The fact that China vehicle sales passed the 10 million mark in 2009, and that sales are expected to reach an approximate 15 million by the end of 2010, is no longer a surprise. As this growth continues, numbers are expected to reach the 20 million mark by 2013.
Frost & Sullivan research shows that the total VIO (vehicles in operation) will reach U.S. levels by 2020 and pass the U.S. VIO level to gain stability around 2026, reaching close to 300 million vehicles in operation.
What does this mean? This indicates that, in terms of unit shipments, China will be a bigger market than the U.S. in the next 20 years. Considering it took over 100 years for the U.S. automotive industry and the tire industry to develop to today’s levels, China’s speed of growth is just incredible.
With the China auto industry growing at such a fast rate, the replacement tires industry will also grow at the same speed as the auto industry – and tire dealers and outlets are expected to appear at extreme rates.
The U.S. tire industry has developed since the early 1900s, starting with branch houses, dealer-distributor, and slowly evolving into today’s model. This has allowed for the development of the dealer channel to best cater the consumer groups and maintain a loyal consumer base. In China’s case, the industry has started ‘development’ since the early 90s. This fast acceleration has forced the tire distribution channel to quickly adopt the models that have been successful in the U.S. – evidence shows that this trend is not only applicable to tires, but the entire Chinese aftermarket industry.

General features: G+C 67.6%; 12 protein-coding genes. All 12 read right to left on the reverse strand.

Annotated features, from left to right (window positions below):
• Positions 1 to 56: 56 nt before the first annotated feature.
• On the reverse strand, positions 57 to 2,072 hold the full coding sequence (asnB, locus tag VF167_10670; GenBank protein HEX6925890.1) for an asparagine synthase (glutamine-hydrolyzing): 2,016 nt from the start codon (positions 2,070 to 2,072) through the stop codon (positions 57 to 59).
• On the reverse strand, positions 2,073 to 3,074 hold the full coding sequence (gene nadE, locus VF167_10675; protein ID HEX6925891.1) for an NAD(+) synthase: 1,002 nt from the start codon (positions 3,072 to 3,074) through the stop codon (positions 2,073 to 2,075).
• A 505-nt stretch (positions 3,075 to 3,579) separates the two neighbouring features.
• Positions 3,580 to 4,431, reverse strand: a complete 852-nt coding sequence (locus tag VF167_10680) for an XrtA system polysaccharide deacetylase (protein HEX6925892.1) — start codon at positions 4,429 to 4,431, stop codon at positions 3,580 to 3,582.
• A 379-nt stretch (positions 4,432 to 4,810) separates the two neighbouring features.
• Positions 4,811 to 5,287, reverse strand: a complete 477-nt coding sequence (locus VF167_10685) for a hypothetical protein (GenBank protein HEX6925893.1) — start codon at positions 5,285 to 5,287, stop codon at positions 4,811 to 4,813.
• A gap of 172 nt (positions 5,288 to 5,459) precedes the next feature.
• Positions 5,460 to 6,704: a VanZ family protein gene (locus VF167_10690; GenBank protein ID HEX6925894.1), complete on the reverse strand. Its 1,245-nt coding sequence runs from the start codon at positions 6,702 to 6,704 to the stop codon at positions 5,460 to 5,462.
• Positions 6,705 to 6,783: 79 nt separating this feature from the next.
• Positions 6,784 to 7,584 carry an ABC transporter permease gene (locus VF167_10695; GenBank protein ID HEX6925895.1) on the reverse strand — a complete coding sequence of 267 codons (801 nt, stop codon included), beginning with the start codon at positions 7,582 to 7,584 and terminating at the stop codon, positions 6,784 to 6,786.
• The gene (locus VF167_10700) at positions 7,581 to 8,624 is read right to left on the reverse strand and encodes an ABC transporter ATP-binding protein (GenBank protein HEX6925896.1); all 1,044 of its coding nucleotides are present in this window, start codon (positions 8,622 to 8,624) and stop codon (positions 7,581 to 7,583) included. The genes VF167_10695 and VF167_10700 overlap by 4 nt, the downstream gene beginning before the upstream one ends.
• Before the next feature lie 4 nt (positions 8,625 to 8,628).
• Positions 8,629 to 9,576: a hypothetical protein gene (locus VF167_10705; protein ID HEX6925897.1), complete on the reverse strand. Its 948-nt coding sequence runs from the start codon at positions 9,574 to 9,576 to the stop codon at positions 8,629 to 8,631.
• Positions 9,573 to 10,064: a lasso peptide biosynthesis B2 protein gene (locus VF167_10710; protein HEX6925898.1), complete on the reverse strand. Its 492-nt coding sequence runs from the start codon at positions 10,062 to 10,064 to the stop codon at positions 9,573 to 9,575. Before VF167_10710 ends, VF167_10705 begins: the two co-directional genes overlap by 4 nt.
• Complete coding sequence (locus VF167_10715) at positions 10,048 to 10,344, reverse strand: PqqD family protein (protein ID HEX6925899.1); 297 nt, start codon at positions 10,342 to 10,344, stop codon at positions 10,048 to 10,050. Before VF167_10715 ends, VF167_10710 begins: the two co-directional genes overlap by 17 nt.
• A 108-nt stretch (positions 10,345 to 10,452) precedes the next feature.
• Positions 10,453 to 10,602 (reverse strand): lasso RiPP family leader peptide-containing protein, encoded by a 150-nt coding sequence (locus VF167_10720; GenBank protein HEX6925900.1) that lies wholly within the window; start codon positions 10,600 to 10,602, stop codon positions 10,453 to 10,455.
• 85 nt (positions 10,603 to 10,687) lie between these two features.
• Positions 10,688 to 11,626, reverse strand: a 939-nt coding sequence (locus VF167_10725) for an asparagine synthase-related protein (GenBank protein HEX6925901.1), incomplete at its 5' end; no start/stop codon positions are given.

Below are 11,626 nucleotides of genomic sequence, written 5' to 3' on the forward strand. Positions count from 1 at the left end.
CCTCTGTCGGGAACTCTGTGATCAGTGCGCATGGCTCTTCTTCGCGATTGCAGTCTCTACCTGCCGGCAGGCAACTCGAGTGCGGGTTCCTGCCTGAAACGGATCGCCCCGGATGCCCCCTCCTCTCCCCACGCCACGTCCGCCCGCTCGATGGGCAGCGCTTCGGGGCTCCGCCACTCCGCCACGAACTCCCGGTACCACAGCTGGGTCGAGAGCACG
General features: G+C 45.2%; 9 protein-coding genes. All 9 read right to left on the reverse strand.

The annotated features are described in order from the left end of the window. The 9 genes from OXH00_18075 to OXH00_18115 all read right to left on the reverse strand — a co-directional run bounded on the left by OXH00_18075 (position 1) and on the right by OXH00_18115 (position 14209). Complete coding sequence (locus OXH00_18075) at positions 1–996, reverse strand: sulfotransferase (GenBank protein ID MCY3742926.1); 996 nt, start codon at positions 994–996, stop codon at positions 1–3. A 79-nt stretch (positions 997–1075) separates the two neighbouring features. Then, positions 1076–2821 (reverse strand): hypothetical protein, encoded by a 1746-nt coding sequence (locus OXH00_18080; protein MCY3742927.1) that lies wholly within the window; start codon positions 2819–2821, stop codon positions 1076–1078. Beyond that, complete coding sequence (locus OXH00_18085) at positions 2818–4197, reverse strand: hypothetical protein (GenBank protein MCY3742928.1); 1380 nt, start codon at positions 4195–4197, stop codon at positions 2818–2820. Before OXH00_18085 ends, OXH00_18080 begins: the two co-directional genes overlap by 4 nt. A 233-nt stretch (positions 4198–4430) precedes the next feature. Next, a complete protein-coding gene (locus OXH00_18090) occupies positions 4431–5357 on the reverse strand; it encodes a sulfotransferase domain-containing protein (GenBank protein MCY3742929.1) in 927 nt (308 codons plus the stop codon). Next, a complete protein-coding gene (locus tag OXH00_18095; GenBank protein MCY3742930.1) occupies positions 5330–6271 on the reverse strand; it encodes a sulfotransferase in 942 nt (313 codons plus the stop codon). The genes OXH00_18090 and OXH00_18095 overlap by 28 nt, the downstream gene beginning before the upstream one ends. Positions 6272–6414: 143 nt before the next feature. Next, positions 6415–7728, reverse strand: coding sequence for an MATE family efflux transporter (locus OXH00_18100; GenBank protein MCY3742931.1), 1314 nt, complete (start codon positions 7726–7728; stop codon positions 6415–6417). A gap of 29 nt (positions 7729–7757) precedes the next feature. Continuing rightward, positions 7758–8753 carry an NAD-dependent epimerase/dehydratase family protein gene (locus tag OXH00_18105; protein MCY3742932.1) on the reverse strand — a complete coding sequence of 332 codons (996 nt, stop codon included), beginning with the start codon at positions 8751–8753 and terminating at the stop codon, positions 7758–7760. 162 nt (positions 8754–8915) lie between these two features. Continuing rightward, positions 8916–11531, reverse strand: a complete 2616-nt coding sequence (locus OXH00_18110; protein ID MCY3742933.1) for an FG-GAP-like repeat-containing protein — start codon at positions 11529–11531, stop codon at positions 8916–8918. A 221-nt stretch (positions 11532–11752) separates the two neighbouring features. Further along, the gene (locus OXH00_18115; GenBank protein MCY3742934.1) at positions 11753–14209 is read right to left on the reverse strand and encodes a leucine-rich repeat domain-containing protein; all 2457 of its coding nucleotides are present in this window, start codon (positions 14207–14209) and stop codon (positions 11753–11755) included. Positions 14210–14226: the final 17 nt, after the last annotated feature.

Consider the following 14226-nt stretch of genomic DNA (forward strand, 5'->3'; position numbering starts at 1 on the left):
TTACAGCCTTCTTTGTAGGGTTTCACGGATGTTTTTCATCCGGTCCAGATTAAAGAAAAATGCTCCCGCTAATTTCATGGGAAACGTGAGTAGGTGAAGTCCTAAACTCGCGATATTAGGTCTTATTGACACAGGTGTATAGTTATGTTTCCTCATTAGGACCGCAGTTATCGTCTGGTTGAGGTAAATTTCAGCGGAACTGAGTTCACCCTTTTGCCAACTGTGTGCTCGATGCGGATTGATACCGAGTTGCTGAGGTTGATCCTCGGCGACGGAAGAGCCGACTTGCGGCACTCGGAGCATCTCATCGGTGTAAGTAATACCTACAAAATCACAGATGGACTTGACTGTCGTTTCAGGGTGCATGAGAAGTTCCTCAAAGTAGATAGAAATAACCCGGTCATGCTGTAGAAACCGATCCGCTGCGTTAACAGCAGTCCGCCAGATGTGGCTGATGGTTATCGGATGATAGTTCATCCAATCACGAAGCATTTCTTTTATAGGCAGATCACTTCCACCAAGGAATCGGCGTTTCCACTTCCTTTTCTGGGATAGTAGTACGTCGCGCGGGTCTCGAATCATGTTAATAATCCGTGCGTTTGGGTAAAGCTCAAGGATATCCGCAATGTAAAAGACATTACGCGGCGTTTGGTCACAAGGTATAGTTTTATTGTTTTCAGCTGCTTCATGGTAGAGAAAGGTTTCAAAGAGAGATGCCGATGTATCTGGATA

On this note, the historical incidents that happened during the development of the U.S. tire industry will most likely happen in China. This includes price wars, dealer wars, participation of retail and mass merchants, and finally the dreaded introduction of private label tires.
Private label tires offer increased margins for both the distributor and the manufacturer. Looking back at U.S. history, private labeling is clearly the key reason behind lower average prices and tire dealer price wars. Considering that China is a very price-sensitive market, this trend is most likely to happen. The big questions are when? And Who?
Research indicates that when considering China’s conditions today, it is most likely to happen in the retail channel first (as in the early 30s in the U.S. with Sears and Goodyear). The introduction of tire sales through the retail channels was introduced into the Chinese market in 2009 by Sam’s Club (Walmart Group) with Bridgestone tires. It won’t be long before other retailers join this practice and private label products appear in the market.
When we look at the U.S. tire industry during the mid 40s through the late 70s, price wars and dealer wars happened after the introduction of private label tires. This led to mass consolidation and M&A among manufacturers and tire dealers. This consolidation created today’s ‘chain’ concept.
It is clear and expected that China will follow this trend very soon. For a U.S. tire dealer looking into new opportunities, China looks to be a very attractive market to enter in the near future.